Despite these distortions, however, the Philistines were correct in acknowledging that God was "mighty" and that he was the God "who smote the Egyptians with all kinds of plagues." Clearly, it is only in the missiological sovereignty of God that the Philistines should hold for hundreds of years such a theological narrative about Yahweh.
Knowing that the Philistine society believed that the gods spoke through the mentally challenged, David pretends to be insane by dribbling on his beard and scratching on the doors of the gate.
www.wheaton.edu /intr/Gallagher/Articles/phil.htm   (4686 words)

 The Philistines I
The excavations have produced new interpretations of literary sources describing the period when the Philistines were a strong military nation, as well as a new understanding of their culture, their origins, and their presence in Canaan and Egypt.
The idea that the Philistines settled themselves during the mass migration of the 13th and 12th centuries B.C. and that they belonged to the 'Sea Peoples', as the invaders were named in Egyptian texts, is both found in recent and older literature.
The Philistines arrived in the south-west of Canaan in the 12th century B.C., and this marked the end of Egypt's domination over the region.
www.bga.nl /en/articles/filist1.html   (2341 words)

 Philistines - International Standard Bible Encyclopedia
The Philistines had reached Gerar by the time of Abraham, and it was only in the age of the Hyksos rulers of the Delta that Canaanite tribes could be described as akin, not only to Babylonians, but also to certain tribes in Egypt, a circumstance which favors the antiquity of the ethnic chapter, Genesis 10.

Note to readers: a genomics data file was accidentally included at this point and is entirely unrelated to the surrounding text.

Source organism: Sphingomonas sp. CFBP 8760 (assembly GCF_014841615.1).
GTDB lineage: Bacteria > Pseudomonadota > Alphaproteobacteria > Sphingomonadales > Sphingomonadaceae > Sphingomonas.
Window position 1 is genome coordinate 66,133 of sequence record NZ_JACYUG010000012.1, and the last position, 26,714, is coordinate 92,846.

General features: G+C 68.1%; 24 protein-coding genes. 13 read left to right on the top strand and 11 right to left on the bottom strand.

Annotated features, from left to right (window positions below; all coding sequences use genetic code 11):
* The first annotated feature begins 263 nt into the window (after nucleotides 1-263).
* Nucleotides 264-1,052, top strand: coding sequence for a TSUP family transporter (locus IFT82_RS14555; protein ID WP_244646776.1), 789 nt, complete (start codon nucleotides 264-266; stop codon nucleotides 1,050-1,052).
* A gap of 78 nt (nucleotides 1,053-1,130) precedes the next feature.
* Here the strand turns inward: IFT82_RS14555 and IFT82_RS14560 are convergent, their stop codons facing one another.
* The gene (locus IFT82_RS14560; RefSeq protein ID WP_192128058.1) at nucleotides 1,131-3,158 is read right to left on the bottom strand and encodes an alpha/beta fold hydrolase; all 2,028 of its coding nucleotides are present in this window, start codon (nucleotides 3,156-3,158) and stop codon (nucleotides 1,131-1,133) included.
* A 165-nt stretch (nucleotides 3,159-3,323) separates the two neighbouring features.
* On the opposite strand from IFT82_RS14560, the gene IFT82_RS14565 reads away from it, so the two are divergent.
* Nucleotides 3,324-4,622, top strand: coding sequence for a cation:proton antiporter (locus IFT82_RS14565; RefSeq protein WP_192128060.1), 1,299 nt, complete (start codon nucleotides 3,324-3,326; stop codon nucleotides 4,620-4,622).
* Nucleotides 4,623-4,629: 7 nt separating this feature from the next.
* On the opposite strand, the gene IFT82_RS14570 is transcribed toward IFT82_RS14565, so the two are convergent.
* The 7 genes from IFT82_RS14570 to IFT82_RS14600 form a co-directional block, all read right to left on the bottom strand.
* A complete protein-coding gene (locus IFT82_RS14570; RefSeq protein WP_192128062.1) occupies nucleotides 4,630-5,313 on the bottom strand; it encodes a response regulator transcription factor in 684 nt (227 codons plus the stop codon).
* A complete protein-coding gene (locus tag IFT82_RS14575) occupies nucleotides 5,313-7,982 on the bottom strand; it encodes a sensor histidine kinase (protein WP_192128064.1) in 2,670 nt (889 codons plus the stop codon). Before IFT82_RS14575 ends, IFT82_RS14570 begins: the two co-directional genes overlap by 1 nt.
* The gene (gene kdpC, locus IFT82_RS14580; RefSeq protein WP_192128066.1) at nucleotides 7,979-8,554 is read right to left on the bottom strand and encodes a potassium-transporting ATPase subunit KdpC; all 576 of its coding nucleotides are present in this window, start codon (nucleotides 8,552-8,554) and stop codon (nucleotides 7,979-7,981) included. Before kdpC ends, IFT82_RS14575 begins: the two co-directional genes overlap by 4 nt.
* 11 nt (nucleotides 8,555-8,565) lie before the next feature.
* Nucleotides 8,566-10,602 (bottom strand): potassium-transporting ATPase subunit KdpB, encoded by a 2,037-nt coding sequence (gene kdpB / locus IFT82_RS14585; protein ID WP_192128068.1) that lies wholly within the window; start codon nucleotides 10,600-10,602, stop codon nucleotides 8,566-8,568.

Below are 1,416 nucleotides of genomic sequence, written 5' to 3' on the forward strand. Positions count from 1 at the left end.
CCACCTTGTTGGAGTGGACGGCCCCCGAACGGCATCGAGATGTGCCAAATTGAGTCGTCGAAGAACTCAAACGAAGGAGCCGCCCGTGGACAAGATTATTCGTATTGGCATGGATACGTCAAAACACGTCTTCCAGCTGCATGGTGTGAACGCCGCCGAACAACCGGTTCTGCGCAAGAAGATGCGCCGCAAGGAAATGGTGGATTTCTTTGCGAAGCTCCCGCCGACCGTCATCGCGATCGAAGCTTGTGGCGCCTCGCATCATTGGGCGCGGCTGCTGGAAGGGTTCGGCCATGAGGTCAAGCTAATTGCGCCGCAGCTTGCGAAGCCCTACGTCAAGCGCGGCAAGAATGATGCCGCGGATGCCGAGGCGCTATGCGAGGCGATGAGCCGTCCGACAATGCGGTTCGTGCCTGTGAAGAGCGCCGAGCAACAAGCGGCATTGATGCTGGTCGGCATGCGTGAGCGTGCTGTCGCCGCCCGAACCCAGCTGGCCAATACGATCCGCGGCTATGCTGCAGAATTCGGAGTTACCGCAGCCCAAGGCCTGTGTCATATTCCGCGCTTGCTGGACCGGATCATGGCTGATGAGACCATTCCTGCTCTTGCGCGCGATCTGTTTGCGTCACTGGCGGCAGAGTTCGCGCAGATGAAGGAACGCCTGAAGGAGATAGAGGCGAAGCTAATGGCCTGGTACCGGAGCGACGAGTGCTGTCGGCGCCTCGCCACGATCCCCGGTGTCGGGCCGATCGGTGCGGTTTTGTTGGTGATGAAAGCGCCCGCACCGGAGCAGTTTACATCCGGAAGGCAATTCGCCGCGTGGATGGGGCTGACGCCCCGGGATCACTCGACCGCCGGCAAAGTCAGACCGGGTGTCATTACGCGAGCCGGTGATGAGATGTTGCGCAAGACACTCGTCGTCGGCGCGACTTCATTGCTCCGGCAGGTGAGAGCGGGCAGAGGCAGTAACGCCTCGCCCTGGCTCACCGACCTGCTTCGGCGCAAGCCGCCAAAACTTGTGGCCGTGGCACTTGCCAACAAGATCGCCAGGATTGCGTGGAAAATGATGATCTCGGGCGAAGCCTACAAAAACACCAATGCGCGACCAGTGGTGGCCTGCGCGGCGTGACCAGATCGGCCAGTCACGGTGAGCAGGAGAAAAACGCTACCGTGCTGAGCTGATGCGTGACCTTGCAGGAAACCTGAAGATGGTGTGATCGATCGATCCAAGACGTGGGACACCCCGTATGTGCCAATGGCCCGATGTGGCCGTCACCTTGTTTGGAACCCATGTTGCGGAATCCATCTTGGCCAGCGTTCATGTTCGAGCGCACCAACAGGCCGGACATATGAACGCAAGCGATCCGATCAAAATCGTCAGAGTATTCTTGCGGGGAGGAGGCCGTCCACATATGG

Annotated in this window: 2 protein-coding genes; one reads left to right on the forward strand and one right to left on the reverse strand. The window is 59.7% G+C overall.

The Philistines conquered the "downs" (geliloth, Joel 3:4) near the seacoast, and were so powerful at the time of the Hebrew conquest that none of their great towns were taken (Joshua 13:3; Judges 3:3).
David's victory (1 Samuel 17:2) was won in the Valley of Elah East of Gath, and the pursuit (1 Samuel 17:52) was as far as Ekron.
www.studylight.org /enc/isb/view.cgi?number=T6898   (3233 words)

 Who Were the Philistines?
For one, the Philistines controlled the production of iron so Israel was left with bronze weaponry, clearly inferior armament against the iron wheeled chariots and other weapons used by the Philistines (1 Samuel 13.19-22).
Indeed, in one battle the Philistines captured the Ark of the Covenant and razed the Israelite sanctuary at Shiloh killing 30,000 Israelite foot soldiers (1 Samuel 4).
The Philistines didn't maintain their identity nor their culture while they were in exile and so they never returned to reclaim their homeland.
www.hcna.us /columns/phili.html   (669 words)

Dagon was the principal deity of the Philistines, whose ancestors migrated to Palestinian shores from Crete.
As previously mentioned, Dagon was also worshipped outside the confederacy of Philistine city-states, as in the case of the Phoenician city of Arvad.
Dagon was indeed crucial to the cosmology of the Philistines and a vital force in their individual lives.
www.pantheon.org /articles/d/dagon2.html   (609 words)

 Philistines articles on Encyclopedia.com   (Site not responding. Last check: )
Philistines PHILISTINES [Philistines], inhabitants of Philistia, a non-Semitic people who came to Palestine from the Aegean (probably Crete), in the 12th cent.
Saul's territory was probably limited to the hill country of Judah and the region to the north, and his proximity to the Philistines brought him into constant conflict with them.
Gath GATH [Gath], unidentified royal city of the Philistines, on the borders of Judah.